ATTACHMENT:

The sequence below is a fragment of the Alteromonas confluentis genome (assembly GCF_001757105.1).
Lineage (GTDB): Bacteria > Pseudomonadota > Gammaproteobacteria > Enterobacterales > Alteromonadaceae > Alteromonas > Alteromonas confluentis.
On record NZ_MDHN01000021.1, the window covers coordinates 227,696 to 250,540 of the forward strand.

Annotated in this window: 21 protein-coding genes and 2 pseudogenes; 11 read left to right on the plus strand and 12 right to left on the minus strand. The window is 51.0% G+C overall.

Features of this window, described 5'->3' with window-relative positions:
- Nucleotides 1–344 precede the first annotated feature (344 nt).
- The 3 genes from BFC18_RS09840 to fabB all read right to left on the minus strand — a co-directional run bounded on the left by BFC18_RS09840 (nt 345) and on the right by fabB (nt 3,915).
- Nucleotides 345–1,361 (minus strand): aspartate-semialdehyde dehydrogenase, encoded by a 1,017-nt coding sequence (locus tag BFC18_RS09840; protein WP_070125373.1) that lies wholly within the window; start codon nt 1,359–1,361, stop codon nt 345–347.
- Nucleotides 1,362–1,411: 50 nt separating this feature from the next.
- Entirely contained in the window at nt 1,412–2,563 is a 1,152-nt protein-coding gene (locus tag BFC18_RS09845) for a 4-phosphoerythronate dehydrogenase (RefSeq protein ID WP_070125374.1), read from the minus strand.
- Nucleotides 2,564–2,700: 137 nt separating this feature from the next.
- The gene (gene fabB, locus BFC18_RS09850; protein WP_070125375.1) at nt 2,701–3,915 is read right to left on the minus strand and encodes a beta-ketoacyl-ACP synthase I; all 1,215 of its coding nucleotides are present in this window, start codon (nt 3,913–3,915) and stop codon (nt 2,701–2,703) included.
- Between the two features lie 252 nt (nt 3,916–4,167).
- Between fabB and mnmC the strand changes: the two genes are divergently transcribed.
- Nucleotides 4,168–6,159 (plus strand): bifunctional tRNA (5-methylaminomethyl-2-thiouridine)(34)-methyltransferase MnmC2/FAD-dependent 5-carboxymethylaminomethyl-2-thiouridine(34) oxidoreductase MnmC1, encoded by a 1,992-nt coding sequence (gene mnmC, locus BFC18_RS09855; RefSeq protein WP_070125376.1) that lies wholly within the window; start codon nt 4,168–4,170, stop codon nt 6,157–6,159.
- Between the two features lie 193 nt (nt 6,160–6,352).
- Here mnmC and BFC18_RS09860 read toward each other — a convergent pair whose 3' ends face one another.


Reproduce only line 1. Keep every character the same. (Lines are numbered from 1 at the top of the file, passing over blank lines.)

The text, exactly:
The sequence below is a fragment of the Alteromonas confluentis genome (assembly GCF_001757105.1).